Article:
By NICHOLE GOLDEN, Staff Writer | Published November 2, 2015
On a chilly and rainy Monday morning, the young and old came in steady numbers to venerate the major relics of St. Maria Goretti at Holy Spirit Church in Atlanta.
Students from Holy Spirit Preparatory School, a crossing guard dressed in bright yellow, men and women on their way to work, the elderly, and parents with youngsters in tow all paused for quiet moments before The Little Saint of Great Mercy on Oct. 26.
Some solemnly touched holy cards and rosaries to St. Maria Goretti’s Baroque-style reliquary adorned with cherubs, while others knelt in prayer for her intercession.
Maria Goretti, born in eastern Italy in 1890, was brutally murdered before her twelfth birthday by a neighbor who had made advances toward her several times.
Maria died the day after the stabbing from her wounds and infection. As she suffered on her deathbed Maria spoke these words about her attacker, “I forgive Alessandro Serenelli … and I want him with me in heaven forever.”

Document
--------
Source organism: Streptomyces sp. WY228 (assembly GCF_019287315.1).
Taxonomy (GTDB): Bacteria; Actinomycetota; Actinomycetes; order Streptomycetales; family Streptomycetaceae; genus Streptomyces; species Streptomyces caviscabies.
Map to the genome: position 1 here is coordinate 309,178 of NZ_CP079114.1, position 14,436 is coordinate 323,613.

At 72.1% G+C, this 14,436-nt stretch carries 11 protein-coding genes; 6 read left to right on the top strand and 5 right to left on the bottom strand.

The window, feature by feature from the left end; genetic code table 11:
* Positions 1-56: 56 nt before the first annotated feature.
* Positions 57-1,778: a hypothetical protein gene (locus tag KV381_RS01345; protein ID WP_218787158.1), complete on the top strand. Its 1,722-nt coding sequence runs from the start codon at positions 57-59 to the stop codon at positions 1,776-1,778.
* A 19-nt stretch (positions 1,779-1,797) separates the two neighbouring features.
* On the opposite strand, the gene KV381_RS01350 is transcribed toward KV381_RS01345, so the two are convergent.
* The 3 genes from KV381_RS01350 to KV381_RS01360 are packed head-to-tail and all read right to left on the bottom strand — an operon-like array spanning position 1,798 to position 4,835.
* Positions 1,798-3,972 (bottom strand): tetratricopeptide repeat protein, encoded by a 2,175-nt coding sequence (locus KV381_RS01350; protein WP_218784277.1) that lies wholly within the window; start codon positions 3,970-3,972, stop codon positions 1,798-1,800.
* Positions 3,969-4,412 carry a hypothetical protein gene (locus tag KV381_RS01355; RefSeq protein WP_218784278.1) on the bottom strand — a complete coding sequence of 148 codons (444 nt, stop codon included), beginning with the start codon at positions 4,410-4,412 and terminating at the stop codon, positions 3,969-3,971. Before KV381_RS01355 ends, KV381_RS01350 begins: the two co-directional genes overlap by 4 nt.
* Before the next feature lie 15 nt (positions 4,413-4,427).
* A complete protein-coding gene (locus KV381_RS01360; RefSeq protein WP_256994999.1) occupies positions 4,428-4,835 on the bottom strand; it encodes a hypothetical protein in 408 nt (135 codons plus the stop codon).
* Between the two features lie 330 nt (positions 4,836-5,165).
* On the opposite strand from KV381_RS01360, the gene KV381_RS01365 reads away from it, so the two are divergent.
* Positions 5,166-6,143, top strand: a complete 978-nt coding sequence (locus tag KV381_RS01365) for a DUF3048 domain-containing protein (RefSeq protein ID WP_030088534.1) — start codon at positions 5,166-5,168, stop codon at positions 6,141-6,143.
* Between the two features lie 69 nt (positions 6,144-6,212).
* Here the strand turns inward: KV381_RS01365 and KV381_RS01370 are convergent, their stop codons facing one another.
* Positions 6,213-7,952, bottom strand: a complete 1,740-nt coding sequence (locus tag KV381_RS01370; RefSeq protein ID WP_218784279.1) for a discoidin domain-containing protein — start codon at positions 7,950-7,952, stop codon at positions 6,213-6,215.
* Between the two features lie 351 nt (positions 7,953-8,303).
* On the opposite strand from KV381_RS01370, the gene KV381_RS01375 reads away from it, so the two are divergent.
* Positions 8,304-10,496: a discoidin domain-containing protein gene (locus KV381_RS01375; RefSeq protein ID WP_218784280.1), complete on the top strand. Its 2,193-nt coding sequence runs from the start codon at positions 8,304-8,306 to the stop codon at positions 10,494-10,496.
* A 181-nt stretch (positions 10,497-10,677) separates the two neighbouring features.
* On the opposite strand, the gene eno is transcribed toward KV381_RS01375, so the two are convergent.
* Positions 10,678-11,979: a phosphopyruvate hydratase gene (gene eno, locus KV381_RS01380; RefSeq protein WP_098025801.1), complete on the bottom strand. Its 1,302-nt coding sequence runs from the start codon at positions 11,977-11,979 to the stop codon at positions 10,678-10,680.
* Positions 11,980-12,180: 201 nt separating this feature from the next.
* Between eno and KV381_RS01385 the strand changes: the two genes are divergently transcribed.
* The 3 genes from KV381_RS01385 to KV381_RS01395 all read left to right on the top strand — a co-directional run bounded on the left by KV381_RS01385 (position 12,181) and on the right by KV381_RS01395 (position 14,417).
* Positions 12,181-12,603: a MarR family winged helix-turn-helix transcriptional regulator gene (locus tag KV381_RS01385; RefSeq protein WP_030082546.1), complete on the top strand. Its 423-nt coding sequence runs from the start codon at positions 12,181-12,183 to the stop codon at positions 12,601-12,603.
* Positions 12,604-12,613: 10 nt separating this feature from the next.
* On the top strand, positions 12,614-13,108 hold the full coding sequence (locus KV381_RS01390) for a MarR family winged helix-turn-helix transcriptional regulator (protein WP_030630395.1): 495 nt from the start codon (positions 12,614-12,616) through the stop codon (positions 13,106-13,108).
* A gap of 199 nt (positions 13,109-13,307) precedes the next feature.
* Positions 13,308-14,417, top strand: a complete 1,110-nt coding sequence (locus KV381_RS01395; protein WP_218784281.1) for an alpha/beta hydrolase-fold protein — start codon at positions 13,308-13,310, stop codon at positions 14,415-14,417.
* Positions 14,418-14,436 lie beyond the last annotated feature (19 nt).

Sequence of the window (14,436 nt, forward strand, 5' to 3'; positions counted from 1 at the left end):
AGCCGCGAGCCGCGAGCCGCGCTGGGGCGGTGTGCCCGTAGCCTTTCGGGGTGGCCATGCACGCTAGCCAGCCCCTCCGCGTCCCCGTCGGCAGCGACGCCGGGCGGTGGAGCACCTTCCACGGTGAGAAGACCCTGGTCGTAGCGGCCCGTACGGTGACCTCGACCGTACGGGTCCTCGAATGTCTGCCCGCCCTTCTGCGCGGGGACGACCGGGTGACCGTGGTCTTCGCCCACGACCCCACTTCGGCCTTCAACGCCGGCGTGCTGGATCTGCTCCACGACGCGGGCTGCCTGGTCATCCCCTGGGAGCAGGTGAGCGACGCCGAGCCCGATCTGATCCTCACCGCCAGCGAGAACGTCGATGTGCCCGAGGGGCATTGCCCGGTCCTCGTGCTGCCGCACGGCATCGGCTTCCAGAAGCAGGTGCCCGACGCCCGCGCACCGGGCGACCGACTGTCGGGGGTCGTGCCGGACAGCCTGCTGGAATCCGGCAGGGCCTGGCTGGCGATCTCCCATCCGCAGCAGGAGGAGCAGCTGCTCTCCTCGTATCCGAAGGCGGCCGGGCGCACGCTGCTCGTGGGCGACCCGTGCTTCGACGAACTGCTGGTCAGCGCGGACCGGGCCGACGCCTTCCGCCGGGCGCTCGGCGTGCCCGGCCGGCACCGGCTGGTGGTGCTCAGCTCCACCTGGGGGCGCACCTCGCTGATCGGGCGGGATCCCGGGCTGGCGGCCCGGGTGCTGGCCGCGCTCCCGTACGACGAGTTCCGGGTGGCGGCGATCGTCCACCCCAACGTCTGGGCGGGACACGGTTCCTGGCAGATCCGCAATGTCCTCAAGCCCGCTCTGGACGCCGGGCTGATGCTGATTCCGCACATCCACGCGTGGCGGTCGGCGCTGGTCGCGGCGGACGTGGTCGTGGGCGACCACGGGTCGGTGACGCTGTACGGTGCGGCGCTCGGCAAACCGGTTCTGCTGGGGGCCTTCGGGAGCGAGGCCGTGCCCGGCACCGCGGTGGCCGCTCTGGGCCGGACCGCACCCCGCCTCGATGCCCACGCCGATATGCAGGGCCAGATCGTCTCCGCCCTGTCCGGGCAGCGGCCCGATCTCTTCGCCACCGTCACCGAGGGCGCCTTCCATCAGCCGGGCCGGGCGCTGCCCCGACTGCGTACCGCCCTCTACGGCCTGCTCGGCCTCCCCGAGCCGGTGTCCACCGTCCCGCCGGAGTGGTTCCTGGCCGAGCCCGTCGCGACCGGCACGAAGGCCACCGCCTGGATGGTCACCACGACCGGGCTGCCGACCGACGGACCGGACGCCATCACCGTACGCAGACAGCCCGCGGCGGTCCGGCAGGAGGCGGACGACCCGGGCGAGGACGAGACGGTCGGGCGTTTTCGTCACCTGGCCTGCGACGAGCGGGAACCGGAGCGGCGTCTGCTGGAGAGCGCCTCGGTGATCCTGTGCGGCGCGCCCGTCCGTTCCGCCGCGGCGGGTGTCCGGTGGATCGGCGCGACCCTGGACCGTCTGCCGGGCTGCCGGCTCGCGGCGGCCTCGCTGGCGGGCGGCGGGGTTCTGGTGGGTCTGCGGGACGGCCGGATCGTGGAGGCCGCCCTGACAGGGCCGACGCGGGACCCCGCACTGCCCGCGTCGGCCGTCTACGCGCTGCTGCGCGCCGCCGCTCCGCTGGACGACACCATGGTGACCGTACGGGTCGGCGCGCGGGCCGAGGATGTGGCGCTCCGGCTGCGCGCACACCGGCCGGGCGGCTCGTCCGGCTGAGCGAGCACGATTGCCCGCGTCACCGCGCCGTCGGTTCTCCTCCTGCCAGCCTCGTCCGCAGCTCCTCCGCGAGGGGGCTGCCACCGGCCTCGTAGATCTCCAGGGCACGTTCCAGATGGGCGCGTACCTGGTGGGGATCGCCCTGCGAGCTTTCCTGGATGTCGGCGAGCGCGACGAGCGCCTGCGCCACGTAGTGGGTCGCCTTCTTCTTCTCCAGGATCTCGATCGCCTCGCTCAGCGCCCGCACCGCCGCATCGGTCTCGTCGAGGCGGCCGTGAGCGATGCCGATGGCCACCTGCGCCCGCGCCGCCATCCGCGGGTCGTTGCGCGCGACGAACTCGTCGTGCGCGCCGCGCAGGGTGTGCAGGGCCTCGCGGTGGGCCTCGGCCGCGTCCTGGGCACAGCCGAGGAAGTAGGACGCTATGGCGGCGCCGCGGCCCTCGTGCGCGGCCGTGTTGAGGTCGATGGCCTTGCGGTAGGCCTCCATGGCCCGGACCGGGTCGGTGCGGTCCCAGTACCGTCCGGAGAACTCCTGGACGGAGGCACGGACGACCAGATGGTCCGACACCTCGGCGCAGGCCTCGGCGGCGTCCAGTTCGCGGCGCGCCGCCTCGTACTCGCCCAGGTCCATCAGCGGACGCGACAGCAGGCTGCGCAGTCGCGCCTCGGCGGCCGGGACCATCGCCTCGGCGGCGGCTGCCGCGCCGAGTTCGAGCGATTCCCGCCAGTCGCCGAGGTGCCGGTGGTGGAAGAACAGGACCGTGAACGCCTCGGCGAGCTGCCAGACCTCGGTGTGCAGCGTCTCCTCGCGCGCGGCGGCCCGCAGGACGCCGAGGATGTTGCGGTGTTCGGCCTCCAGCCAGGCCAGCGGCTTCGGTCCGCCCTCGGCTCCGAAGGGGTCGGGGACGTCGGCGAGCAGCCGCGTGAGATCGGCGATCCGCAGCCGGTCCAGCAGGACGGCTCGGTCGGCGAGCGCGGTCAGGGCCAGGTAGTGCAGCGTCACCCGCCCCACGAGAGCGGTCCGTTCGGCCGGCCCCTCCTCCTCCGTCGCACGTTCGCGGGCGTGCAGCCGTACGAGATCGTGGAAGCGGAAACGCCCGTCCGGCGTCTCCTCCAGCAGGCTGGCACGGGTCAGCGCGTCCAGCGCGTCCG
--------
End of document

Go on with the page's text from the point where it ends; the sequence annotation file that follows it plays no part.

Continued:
During his prison sentence, Serenelli reported that Maria appeared to him and forgave him. That act of mercy, forgiveness and love filled the prisoner with contrition. It was a turning point for him. From that day forward, Serenelli lived a life of holiness, eventually becoming a Franciscan lay brother.
Maria Goretti is the youngest saint to be canonized by the church. Her mother also forgave the murderer.
In March, Pope Francis announced an Extraordinary Holy Year of Mercy to begin Dec. 8. This first visit of the major relics of St. Maria Goretti outside of Italy is a joint effort of the Holy See and Treasures of the Church to prepare the United States for the Year of Mercy.
Father Carlos Martins, director of Treasures of the Church, said the Pilgrimage of Mercy will have visited 54 cities in 55 days by its conclusion in mid-November. St. Monica Church in Duluth hosted the relics the day after Holy Spirit Church.
The priest is never far from the saint’s relics, and has been her constant companion on the motor coach journey that began in September.
The reliquary contains a wax statue in the likeness of Maria. A silver box within the statue holds her skeletal remains. A woman healed by Maria’s intercession donated her own hair for the statue.
“There have been many healings,” said Father Martins.
A physical healing is “wonderful,” said the priest, yet following the example of St. Maria Goretti can lead to a more important healing.
“You can’t go to heaven with unforgiveness in your heart,” he said.
Read more about the Pilgrimage of Mercy visits to Holy Spirit Church and St. Monica Church in the Nov. 12 issue of The Georgia Bulletin.